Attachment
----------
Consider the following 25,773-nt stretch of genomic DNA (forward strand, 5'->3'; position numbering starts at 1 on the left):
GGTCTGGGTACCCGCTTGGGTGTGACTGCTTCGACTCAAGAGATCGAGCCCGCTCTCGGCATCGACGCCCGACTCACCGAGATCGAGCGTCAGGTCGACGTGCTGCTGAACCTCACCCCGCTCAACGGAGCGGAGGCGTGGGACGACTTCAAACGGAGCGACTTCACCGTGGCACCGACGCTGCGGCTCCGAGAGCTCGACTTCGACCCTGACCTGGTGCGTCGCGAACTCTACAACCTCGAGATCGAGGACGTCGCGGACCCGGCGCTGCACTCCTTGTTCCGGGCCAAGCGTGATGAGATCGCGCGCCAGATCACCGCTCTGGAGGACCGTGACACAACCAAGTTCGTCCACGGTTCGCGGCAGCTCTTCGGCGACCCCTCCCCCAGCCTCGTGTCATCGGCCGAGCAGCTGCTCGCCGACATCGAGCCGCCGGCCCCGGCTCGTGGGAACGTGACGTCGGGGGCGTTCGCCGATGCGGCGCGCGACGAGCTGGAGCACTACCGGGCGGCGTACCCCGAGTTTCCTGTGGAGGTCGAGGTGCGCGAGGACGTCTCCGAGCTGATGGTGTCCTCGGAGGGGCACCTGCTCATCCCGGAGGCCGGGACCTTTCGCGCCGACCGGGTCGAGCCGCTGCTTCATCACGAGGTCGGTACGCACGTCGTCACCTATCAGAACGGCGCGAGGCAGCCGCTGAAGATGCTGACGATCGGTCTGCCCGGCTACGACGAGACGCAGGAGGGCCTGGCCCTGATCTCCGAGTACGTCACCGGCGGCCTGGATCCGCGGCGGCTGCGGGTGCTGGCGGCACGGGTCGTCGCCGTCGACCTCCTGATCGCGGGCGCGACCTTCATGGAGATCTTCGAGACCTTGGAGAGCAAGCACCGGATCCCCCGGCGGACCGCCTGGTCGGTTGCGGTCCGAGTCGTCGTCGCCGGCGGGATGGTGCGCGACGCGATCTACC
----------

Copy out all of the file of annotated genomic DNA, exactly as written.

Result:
Consider the following 25,773-nt stretch of genomic DNA (forward strand, 5'->3'; position numbering starts at 1 on the left):
GGTCTGGGTACCCGCTTGGGTGTGACTGCTTCGACTCAAGAGATCGAGCCCGCTCTCGGCATCGACGCCCGACTCACCGAGATCGAGCGTCAGGTCGACGTGCTGCTGAACCTCACCCCGCTCAACGGAGCGGAGGCGTGGGACGACTTCAAACGGAGCGACTTCACCGTGGCACCGACGCTGCGGCTCCGAGAGCTCGACTTCGACCCTGACCTGGTGCGTCGCGAACTCTACAACCTCGAGATCGAGGACGTCGCGGACCCGGCGCTGCACTCCTTGTTCCGGGCCAAGCGTGATGAGATCGCGCGCCAGATCACCGCTCTGGAGGACCGTGACACAACCAAGTTCGTCCACGGTTCGCGGCAGCTCTTCGGCGACCCCTCCCCCAGCCTCGTGTCATCGGCCGAGCAGCTGCTCGCCGACATCGAGCCGCCGGCCCCGGCTCGTGGGAACGTGACGTCGGGGGCGTTCGCCGATGCGGCGCGCGACGAGCTGGAGCACTACCGGGCGGCGTACCCCGAGTTTCCTGTGGAGGTCGAGGTGCGCGAGGACGTCTCCGAGCTGATGGTGTCCTCGGAGGGGCACCTGCTCATCCCGGAGGCCGGGACCTTTCGCGCCGACCGGGTCGAGCCGCTGCTTCATCACGAGGTCGGTACGCACGTCGTCACCTATCAGAACGGCGCGAGGCAGCCGCTGAAGATGCTGACGATCGGTCTGCCCGGCTACGACGAGACGCAGGAGGGCCTGGCCCTGATCTCCGAGTACGTCACCGGCGGCCTGGATCCGCGGCGGCTGCGGGTGCTGGCGGCACGGGTCGTCGCCGTCGACCTCCTGATCGCGGGCGCGACCTTCATGGAGATCTTCGAGACCTTGGAGAGCAAGCACCGGATCCCCCGGCGGACCGCCTGGTCGGTTGCGGTCCGAGTCGTCGTCGCCGGCGGGATGGTGCGCGACGCGATCTACC